Initially I saw this game as my way of paying Hannibal (the television show) and exploring the romance-like dynamic between Will and Hannibal. Well, that hasn't happened yet. Realistically you could use the game to do that with two or three playthroughs and starting with higher stats than it recommends so it would take longer to wear each other down. But that's not where the game shines.

The game shines when you play something akin to Seven or The Fall. The Fall is my favourite example because, as a show, it spends as much time following around the killer and showing them in daily life as it does with the police investigator and as a result there's a level of intrigue and humanism to the killer. Until he kills. It's not quite so in depth in the game, but you do get that sense of a killer watching other people while going about their daily lives. They're a predator, and they're waiting.

When I first made contact with designer Matthew Gwinn, and told him about how I had played, he remarked that I was perhaps the first woman he had seen play the game, and I was also the first person he had seen use torture in the game. I was the first person to push that envelope. I found that interesting because generally, if you have a game that gives you permission and mechanics to go there, why wouldn't you go there?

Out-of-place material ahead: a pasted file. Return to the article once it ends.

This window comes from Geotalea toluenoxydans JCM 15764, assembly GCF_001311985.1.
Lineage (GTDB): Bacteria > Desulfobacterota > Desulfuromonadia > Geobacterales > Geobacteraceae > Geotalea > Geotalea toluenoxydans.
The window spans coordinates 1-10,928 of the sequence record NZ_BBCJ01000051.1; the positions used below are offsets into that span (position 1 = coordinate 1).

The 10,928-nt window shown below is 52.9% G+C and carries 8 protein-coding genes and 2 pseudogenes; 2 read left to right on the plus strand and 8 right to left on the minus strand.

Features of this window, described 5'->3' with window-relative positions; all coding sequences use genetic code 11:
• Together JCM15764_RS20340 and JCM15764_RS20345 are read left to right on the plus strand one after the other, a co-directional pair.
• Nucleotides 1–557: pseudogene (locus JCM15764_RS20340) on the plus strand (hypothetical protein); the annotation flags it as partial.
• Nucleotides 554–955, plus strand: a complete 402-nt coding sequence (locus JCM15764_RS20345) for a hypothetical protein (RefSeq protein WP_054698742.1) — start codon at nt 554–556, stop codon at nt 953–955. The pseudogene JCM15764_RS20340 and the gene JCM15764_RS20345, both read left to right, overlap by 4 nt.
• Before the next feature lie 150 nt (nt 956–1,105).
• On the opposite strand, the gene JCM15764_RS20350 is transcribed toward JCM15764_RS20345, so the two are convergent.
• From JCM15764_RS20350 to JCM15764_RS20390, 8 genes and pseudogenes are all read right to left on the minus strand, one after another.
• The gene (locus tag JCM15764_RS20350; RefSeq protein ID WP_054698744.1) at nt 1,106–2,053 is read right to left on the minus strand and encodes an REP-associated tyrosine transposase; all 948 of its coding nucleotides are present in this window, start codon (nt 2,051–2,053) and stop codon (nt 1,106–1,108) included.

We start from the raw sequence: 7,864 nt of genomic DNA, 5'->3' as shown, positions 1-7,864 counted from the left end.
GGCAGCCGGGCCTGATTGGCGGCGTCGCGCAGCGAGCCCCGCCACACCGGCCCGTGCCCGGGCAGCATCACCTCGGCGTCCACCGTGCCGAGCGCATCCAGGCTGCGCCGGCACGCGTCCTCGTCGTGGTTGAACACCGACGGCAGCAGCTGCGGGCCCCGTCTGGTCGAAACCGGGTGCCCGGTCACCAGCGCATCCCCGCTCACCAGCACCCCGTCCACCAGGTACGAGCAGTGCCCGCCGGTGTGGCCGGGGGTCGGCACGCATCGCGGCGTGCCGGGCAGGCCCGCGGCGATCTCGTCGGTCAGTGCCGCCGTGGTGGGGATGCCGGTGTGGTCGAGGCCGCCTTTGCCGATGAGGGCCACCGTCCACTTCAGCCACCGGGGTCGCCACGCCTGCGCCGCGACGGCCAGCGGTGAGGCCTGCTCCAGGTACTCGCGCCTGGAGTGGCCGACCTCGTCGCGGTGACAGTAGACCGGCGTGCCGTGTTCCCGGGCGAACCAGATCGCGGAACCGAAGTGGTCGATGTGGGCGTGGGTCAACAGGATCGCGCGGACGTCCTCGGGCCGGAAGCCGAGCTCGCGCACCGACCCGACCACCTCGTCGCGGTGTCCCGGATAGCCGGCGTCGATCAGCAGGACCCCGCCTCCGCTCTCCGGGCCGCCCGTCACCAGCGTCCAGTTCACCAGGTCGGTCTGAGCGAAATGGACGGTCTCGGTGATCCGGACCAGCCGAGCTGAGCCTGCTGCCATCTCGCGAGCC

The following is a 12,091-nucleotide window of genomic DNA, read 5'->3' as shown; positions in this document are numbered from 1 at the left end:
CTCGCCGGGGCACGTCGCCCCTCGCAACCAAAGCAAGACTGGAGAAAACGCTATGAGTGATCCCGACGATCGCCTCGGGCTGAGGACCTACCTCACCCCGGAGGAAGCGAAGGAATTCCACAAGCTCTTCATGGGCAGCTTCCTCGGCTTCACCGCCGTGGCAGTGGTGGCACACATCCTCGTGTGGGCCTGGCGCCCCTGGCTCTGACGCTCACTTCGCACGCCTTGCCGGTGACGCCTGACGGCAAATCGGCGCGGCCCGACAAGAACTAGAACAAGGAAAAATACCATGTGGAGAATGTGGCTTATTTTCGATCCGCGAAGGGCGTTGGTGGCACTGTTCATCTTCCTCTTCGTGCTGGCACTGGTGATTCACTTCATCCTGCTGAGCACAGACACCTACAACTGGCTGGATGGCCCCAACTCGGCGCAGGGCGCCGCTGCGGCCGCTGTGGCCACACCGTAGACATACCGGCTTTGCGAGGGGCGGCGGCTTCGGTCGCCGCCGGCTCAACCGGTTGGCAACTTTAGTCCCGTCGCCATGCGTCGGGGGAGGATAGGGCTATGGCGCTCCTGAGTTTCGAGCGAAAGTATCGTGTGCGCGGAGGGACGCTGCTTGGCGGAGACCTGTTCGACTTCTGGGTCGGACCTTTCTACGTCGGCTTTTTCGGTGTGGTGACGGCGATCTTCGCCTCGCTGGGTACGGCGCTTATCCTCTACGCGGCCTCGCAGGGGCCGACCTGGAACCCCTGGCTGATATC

I really enjoy the game. It's a quiet intensity that grows. You maybe don't know how intense it'll be when you first sit down and say "Okay, let's be killers today." Having played it a bunch, I recommend you don't play in a medieval setting necessarily, if only because scene generation can be frustrating as there's little to no medical science and finding clues is much more difficult to frame. That being said, it does give you the gross understanding that crime investigation before modern science was much like how it is in Murdoch Mysteries... it's a little ridiculous and a lot of asking strangers questions.

The Fall
Overall the game is well written and clear. It tends to use a little bit of ableist language around madness and insanity. When Matt and I talked about this, he changed it. Just like that. It was awesome to see a designer listen and say "shit, you're right" and edit it. Unfortunately the print copies still have the language, but the PDF doesn't, and that's pretty fantastic. The art is made up of darkened photographs, mostly white folks, and mostly female victims. There's no sexualization and there are definitely women in different positions of power within the hero archetypes, but the large amount of female victims compared to the one or two male victims threw me a little.